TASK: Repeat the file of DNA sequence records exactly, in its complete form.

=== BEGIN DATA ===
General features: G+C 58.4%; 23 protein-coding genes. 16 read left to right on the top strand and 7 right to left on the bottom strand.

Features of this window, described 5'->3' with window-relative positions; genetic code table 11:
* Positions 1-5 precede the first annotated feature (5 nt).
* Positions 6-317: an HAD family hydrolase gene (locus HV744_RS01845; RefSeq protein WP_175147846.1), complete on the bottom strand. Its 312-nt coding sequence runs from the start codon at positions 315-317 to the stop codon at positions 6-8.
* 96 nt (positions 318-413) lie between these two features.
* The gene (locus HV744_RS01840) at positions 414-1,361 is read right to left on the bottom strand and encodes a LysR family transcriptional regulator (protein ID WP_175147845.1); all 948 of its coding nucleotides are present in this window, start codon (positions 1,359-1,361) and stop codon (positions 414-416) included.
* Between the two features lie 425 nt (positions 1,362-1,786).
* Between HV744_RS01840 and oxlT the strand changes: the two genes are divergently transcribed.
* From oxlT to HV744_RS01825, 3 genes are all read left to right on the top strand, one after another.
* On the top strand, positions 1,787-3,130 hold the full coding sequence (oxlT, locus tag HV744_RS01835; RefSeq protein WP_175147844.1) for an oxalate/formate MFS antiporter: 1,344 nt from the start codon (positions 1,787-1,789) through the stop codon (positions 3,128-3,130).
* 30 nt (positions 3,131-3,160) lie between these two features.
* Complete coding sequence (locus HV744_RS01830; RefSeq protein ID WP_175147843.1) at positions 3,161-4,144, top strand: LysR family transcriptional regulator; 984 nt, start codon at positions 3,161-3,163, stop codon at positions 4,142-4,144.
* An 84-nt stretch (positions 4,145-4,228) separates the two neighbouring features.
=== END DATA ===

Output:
General features: G+C 58.4%; 23 protein-coding genes. 16 read left to right on the top strand and 7 right to left on the bottom strand.

Features of this window, described 5'->3' with window-relative positions; genetic code table 11:
* Positions 1-5 precede the first annotated feature (5 nt).
* Positions 6-317: an HAD family hydrolase gene (locus HV744_RS01845; RefSeq protein WP_175147846.1), complete on the bottom strand. Its 312-nt coding sequence runs from the start codon at positions 315-317 to the stop codon at positions 6-8.
* 96 nt (positions 318-413) lie between these two features.
* The gene (locus HV744_RS01840) at positions 414-1,361 is read right to left on the bottom strand and encodes a LysR family transcriptional regulator (protein ID WP_175147845.1); all 948 of its coding nucleotides are present in this window, start codon (positions 1,359-1,361) and stop codon (positions 414-416) included.
* Between the two features lie 425 nt (positions 1,362-1,786).
* Between HV744_RS01840 and oxlT the strand changes: the two genes are divergently transcribed.
* From oxlT to HV744_RS01825, 3 genes are all read left to right on the top strand, one after another.
* On the top strand, positions 1,787-3,130 hold the full coding sequence (oxlT, locus tag HV744_RS01835; RefSeq protein WP_175147844.1) for an oxalate/formate MFS antiporter: 1,344 nt from the start codon (positions 1,787-1,789) through the stop codon (positions 3,128-3,130).
* 30 nt (positions 3,131-3,160) lie between these two features.
* Complete coding sequence (locus HV744_RS01830; RefSeq protein ID WP_175147843.1) at positions 3,161-4,144, top strand: LysR family transcriptional regulator; 984 nt, start codon at positions 3,161-3,163, stop codon at positions 4,142-4,144.
* An 84-nt stretch (positions 4,145-4,228) separates the two neighbouring features.